How will You Distribute Your Lifetime Belongings?
Estate planning is a process where an attorney at the Davis Basta Law Firm, P.A. determines the best way to protect your assets from the government and ensure your wishes are met when you pass away. We become familiar with your goals and concerns, your assets and family structure in determining the best methods to protect your estate. We ensure your wishes are met regarding the proper transfer of your property at death.
The reality is that people do not want to make the difficult decisions relating to the distribution of their estate. It’s never the right time and it is generally something no one wants to talk about. However, we firmly believe that it is essential to have a plan in place to protect your belongings and your family’s right to receive those belongings.
With Estate Planning
- You determine who receives a share of your assets.
- You determine how and when your beneficiaries will receive their inheritance either by giving them an “allowance” or by giving them portions of your estate throughout their lives.
- You decide who’ll manage your estate.
- You can reduce estate taxes and administrative expenses.
- You may select a guardian if you have minor children or children with special needs.
- You can provide for the orderly continuance or sale of a family business.
Without Estate Planning
Florida Law Determines Your Heirs
- Since Florida law determines who inherits your assets, they could pass to an estranged relative or be distributed to someone you did not intend to benefit from your estate.
- Florida law sets the terms and timing. Your children could be left with full control of a sizeable estate.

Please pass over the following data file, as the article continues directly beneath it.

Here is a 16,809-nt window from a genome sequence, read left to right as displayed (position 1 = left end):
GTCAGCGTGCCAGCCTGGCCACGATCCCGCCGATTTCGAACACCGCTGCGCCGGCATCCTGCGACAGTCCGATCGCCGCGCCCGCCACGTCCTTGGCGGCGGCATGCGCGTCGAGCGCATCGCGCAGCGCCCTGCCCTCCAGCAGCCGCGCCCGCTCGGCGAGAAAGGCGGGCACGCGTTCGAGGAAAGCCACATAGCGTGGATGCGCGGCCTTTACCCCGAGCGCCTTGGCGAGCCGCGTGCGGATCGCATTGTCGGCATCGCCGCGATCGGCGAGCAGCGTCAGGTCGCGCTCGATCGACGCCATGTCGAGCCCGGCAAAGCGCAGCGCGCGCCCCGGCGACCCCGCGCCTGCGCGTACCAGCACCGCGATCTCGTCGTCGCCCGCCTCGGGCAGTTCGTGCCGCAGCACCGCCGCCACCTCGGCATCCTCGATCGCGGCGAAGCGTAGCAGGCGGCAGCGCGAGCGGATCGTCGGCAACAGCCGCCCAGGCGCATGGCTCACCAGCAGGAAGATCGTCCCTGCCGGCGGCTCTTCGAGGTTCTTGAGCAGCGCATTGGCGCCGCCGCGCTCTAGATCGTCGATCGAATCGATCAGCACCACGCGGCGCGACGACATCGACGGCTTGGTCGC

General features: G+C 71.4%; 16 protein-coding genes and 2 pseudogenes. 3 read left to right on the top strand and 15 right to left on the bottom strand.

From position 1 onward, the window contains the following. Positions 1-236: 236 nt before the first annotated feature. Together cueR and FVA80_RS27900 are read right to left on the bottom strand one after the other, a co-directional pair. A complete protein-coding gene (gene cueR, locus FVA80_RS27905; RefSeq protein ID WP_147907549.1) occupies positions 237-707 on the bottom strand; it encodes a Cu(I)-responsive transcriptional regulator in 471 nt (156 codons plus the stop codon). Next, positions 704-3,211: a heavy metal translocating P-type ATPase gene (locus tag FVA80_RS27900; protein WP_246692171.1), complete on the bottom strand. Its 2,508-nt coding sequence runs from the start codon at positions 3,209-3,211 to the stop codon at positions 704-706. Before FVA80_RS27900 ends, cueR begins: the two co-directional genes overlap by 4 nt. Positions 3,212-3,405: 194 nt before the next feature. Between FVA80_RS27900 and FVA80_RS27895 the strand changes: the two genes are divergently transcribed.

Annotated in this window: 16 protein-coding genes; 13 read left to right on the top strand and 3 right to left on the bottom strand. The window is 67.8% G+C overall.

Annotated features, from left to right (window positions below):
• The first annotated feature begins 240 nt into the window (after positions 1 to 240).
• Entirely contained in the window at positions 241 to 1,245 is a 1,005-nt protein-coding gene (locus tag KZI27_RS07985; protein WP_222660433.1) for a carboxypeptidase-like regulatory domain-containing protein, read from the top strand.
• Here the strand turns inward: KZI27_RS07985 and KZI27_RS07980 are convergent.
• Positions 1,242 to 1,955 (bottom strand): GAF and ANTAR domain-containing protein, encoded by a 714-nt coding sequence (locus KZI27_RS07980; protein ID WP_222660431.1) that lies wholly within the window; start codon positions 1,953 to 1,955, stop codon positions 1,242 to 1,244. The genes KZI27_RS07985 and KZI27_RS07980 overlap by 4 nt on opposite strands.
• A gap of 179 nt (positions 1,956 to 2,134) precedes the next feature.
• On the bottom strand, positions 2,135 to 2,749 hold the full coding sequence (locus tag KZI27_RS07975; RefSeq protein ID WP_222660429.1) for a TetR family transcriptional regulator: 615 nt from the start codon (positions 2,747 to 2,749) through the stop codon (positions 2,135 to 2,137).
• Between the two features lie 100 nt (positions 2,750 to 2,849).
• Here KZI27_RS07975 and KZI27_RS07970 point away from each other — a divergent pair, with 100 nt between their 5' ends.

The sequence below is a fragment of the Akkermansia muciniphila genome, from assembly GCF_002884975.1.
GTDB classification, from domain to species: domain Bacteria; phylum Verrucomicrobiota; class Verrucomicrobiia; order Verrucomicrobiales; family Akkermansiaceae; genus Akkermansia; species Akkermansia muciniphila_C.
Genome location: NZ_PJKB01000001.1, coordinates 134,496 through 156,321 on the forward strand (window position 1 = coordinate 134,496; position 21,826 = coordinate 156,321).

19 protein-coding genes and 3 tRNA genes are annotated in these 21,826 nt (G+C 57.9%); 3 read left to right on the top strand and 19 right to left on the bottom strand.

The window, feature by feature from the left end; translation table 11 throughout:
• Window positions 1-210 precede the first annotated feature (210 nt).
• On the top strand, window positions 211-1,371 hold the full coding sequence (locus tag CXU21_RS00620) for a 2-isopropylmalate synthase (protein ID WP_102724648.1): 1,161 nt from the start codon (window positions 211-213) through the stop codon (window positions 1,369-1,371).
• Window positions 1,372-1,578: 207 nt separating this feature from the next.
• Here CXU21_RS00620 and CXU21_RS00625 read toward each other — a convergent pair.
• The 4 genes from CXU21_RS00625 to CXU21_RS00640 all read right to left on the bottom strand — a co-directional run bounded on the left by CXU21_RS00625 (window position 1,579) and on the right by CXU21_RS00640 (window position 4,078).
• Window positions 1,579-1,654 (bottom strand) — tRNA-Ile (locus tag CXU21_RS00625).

- The court appoints administrators who may have ideas which are not conducive with your wishes.
- Costs are usually greater, due to required administrative expenses and unnecessary taxes.
- The court appoints a guardian for your child, who might not be the most suitable guardian for the child.
- Financial loss and family hardships may result from an untimely forced sale.
Disposition by Will
The core document most often associated with this process is the Will.
Generally by Will, you may provide for the distribution of all property owned by you in any manner you choose. There are a number of other important objectives that may be accomplished in your Will.
- You may designate a guardian for your minor children if you have survived the other parent.
- You may designate an executor of your estate in your Will.
- You may choose to provide for a child, an elderly parent, or other individuals.
- If you are acting as a custodian for the assets of a child or grandchild you may designate your successor custodian and avoid the expense of a court appointment.
What is the Attorney’s Role?
It is easy to be lured by advertisements claming you can save time and money by drafting your own Will using do-it-yourself software or fill-in-the-blank Will kits. These systems will not generate a suitable Will that accomplishes all your objectives and considers the legality of the maze of Florida property rights.
We welcome the opportunity to discuss your feelings about providing for your beneficiaries and ensuring that your wishes are carried forward.
Planning for distribution of your belongings can include other personal objectives that can be accomplished through related documents. We provide estate planning packages which include either a trust or a will and the following:
*Power-of-Attorney: You may designate a friend or relative to act on your behalf under a power-of-attorney to ensure that all of your assets are managed in the event you are incapacitated, either temporarily or permanently.
*Health Care Surrogate: A person to whom you delegate health care decisions covering a broad range of health care issues, in the event you are incapacitated.
*Living Wills: These Wills usually provide for the avoidance or elimination of extraordinary measures if you are in a terminal condition and cannot make any decisions.
*Guardian or Conservator: Designating a person to serve in your place in the event of incapacity.